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dc.contributor.authorFewtrell, Mary S
dc.contributor.authorMorgan, Jane B
dc.contributor.authorDuggan, Christopher
dc.contributor.authorGunnlaugsson, Geir
dc.contributor.authorHibberd, Patricia L
dc.contributor.authorLucas, Alan
dc.contributor.authorKleinman, Ronald E
dc.date.accessioned2010-11-18T09:57:28Z
dc.date.available2010-11-18T09:57:28Z
dc.date.issued2007-02-01
dc.date.submitted2010-11-18
dc.identifier.citationAm. J. Clin. Nutr. 2007, 85(2):635S-638Sen
dc.identifier.issn0002-9165
dc.identifier.pmid17284769
dc.identifier.urihttp://hdl.handle.net/2336/115785
dc.descriptionTo access publisher full text version of this article. Please click on the hyperlink in Additional Links fielden
dc.description.abstractBefore 2001, the World Health Organization (WHO) recommended that infants be exclusively breastfed for 4-6 mo with the introduction of complementary foods (any fluid or food other than breast milk) thereafter. In 2001, after a systematic review and expert consultation, this advice was changed, and exclusive breastfeeding is now recommended for the first 6 mo of life. The systematic review commissioned by the WHO compared infant and maternal outcomes for exclusive breastfeeding for 3-4 mo versus 6 mo. That review concluded that infants exclusively breastfed for 6 mo experienced less morbidity from gastrointestinal infection and showed no deficits in growth but that large randomized trials are required to rule out small adverse effects on growth and the development of iron deficiency in susceptible infants. Others have raised concerns that the evidence is insufficient to confidently recommend exclusive breastfeeding for 6 mo for infants in developed countries, that breast milk may not meet the full energy requirements of the average infant at 6 mo of age, and that estimates of the proportion of exclusively breastfed infants at risk of specific nutritional deficiencies are not available. Additionally, virtually no data are available to form evidence-based recommendations for the introduction of solids in formula-fed infants. Given increasing evidence that early nutrition and growth have effects on both short- and longer-term health, it is vital that this issue be investigated in high-quality randomized studies. Meanwhile, the consequences of the WHO recommendation should be monitored in different settings to assess compliance and record and act on adverse events. The policy should then be reviewed in the context of new data to formulate evidence-based recommendations.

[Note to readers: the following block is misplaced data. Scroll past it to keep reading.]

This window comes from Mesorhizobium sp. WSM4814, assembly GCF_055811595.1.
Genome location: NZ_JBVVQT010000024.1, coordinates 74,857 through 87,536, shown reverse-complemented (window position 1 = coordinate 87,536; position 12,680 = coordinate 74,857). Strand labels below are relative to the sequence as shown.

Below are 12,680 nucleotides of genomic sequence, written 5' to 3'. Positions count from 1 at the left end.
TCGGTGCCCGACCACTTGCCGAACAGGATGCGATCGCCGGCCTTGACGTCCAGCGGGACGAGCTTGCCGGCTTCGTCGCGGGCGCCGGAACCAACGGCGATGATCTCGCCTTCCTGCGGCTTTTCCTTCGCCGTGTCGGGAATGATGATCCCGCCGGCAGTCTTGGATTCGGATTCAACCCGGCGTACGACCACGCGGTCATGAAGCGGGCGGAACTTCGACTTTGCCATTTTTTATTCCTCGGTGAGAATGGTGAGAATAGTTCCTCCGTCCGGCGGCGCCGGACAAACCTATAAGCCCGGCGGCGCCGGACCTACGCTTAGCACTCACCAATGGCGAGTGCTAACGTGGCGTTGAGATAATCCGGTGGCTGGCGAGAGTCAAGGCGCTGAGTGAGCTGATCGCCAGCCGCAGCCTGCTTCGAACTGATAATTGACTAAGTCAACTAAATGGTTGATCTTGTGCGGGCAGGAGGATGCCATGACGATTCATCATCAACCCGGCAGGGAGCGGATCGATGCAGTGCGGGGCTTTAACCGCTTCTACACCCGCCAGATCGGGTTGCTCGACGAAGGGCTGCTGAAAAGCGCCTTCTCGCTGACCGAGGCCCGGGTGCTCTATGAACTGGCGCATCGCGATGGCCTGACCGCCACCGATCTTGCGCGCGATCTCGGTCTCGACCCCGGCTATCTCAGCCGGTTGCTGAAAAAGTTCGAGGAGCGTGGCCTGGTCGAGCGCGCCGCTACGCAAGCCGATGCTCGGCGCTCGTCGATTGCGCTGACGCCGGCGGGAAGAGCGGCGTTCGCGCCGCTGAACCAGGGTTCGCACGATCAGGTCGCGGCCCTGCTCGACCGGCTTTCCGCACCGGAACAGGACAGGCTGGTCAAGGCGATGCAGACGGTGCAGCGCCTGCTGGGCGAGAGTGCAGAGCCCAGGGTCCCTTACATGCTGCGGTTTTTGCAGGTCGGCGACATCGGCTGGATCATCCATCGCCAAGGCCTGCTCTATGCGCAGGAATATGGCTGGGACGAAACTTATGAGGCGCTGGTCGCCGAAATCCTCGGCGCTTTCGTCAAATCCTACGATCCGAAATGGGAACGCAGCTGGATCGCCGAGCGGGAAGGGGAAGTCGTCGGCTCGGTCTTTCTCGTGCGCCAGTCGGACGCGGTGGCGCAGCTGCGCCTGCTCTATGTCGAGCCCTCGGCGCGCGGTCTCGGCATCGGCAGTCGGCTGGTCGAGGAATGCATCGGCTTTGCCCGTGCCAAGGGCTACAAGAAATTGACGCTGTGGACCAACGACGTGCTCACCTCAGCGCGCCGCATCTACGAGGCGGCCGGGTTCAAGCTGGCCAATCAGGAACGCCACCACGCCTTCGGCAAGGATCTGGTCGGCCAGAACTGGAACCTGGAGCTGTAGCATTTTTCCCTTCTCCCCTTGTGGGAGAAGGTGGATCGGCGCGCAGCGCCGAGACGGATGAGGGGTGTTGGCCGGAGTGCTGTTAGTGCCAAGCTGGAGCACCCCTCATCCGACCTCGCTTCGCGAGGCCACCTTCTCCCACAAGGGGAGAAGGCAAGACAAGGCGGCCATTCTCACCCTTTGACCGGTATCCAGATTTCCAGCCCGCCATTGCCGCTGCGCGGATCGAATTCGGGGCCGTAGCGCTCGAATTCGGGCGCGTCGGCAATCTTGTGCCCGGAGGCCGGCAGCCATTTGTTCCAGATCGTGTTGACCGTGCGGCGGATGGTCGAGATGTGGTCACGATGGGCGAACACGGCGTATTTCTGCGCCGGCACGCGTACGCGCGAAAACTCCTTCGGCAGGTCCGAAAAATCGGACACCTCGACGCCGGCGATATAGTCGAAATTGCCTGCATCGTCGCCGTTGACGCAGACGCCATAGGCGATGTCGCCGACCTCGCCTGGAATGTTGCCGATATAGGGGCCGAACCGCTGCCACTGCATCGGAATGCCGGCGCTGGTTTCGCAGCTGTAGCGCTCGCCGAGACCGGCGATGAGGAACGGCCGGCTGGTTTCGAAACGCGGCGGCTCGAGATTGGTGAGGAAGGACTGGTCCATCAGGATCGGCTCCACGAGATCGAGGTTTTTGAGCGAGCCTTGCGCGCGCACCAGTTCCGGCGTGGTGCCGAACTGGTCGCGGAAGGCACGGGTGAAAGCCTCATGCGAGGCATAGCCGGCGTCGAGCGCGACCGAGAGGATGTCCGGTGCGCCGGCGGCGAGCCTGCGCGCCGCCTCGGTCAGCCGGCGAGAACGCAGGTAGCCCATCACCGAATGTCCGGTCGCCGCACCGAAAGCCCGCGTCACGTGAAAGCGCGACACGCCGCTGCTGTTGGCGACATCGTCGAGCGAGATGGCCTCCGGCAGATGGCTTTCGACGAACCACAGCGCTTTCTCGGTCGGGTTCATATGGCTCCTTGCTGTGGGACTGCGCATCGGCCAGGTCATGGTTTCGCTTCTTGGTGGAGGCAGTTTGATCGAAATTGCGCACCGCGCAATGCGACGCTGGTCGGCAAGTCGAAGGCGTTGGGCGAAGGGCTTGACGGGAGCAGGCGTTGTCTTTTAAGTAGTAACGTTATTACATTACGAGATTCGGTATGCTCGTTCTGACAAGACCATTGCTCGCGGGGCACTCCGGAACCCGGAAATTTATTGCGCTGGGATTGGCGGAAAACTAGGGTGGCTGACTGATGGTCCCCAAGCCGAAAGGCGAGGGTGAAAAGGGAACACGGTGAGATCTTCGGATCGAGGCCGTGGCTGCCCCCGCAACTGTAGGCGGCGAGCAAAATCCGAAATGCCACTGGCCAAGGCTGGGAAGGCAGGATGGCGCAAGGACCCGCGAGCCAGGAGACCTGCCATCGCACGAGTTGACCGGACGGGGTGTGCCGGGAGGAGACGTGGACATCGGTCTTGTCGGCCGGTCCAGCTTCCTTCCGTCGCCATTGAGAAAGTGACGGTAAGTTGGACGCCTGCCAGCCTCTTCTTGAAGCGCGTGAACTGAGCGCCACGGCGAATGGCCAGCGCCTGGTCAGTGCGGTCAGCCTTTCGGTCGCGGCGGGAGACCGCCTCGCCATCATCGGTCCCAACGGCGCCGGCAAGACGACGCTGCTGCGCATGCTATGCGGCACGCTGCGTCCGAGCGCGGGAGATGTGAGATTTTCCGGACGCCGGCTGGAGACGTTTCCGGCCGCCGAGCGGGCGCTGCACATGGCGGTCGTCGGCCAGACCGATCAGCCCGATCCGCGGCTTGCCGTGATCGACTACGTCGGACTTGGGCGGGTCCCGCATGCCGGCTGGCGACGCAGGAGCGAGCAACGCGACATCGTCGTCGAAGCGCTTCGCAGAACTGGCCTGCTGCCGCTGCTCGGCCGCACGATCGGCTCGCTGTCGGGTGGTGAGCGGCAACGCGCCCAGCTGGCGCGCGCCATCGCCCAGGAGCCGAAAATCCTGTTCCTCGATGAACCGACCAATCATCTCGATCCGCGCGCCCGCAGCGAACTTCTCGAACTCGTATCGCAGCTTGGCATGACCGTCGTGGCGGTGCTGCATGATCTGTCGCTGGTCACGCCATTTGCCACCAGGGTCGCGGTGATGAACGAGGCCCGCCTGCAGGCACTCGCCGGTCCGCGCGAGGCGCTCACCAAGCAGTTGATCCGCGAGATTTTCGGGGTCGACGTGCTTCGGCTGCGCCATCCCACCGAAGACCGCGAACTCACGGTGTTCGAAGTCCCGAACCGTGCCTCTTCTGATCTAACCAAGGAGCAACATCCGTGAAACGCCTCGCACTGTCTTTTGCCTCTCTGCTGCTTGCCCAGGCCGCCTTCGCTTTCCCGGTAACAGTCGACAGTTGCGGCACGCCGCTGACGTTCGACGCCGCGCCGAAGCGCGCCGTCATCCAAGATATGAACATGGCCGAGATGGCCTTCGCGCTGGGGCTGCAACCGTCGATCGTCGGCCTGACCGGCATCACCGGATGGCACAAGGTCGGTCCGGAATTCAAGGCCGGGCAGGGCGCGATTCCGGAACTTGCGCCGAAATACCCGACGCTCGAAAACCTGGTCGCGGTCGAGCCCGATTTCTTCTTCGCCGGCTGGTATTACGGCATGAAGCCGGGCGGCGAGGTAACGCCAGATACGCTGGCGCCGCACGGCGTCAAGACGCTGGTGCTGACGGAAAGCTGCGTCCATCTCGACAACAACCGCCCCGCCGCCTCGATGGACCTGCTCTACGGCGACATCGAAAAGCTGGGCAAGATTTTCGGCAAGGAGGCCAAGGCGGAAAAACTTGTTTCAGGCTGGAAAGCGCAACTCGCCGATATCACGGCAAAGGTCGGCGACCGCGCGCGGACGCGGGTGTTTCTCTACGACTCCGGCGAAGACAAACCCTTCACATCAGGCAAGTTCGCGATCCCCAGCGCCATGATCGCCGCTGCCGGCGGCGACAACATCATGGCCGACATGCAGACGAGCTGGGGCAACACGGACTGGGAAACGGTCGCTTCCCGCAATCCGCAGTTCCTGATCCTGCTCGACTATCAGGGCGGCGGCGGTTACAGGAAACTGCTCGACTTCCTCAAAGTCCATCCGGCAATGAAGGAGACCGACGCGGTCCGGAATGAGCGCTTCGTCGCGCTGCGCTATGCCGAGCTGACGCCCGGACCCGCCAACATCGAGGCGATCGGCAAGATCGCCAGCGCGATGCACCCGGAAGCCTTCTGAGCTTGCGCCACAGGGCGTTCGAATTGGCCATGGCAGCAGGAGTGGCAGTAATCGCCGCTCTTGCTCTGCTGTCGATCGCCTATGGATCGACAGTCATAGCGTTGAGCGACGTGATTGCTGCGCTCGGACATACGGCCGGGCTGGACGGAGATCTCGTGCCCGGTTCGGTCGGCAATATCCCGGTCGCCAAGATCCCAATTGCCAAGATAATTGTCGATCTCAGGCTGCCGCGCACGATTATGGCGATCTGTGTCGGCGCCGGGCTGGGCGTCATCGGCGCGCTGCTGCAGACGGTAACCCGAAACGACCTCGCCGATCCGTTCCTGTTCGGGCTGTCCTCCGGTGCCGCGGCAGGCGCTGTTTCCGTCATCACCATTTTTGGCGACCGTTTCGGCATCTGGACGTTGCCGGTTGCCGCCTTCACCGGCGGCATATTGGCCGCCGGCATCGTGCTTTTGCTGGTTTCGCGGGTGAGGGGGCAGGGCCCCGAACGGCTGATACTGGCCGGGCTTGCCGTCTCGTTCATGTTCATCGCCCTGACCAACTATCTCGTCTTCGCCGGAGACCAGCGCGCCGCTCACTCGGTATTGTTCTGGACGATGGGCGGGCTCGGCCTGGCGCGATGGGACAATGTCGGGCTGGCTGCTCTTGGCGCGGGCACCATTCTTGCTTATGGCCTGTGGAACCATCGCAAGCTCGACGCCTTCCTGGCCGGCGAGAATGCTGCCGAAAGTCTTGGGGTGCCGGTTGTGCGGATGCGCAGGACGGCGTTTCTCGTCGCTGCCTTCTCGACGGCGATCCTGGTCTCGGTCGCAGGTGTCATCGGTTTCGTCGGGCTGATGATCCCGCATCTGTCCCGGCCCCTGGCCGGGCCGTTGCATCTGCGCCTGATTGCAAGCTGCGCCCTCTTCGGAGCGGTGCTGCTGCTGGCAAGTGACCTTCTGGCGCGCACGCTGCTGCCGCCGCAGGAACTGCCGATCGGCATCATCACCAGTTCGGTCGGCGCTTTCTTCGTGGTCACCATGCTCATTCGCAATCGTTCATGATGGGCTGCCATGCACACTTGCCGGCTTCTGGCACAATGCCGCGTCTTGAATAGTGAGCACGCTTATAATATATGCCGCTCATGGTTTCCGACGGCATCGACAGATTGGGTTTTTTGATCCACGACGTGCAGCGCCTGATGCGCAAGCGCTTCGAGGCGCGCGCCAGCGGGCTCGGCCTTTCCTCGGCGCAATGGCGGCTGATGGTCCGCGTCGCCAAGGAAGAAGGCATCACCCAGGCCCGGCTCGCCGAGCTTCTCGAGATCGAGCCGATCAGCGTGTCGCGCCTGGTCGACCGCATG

dc.language.isoenen
dc.publisherAmerican Society of Clinical Nutritionen
dc.relation.urlhttp://www.ajcn.org/content/85/2/635S.abstracten
dc.subject.meshBreast Feedingen
dc.subject.meshHealth Policyen
dc.subject.meshHumansen
dc.subject.meshInfanten
dc.subject.meshInfant Formulaen
dc.subject.meshInfant, Newbornen
dc.subject.meshTime Factorsen
dc.titleOptimal duration of exclusive breastfeeding: what is the evidence to support current recommendations?en
dc.typeArticleen
dc.contributor.departmentMRC Childhood Nutrition Research Centre, Institute of Child Health, London, United Kingdom.en
dc.identifier.journalAmerican journal of clinical nutritionen
html.description.abstractBefore 2001, the World Health Organization (WHO) recommended that infants be exclusively breastfed for 4-6 mo with the introduction of complementary foods (any fluid or food other than breast milk) thereafter. In 2001, after a systematic review and expert consultation, this advice was changed, and exclusive breastfeeding is now recommended for the first 6 mo of life. The systematic review commissioned by the WHO compared infant and maternal outcomes for exclusive breastfeeding for 3-4 mo versus 6 mo. That review concluded that infants exclusively breastfed for 6 mo experienced less morbidity from gastrointestinal infection and showed no deficits in growth but that large randomized trials are required to rule out small adverse effects on growth and the development of iron deficiency in susceptible infants. Others have raised concerns that the evidence is insufficient to confidently recommend exclusive breastfeeding for 6 mo for infants in developed countries, that breast milk may not meet the full energy requirements of the average infant at 6 mo of age, and that estimates of the proportion of exclusively breastfed infants at risk of specific nutritional deficiencies are not available. Additionally, virtually no data are available to form evidence-based recommendations for the introduction of solids in formula-fed infants. Given increasing evidence that early nutrition and growth have effects on both short- and longer-term health, it is vital that this issue be investigated in high-quality randomized studies. Meanwhile, the consequences of the WHO recommendation should be monitored in different settings to assess compliance and record and act on adverse events. The policy should then be reviewed in the context of new data to formulate evidence-based recommendations.


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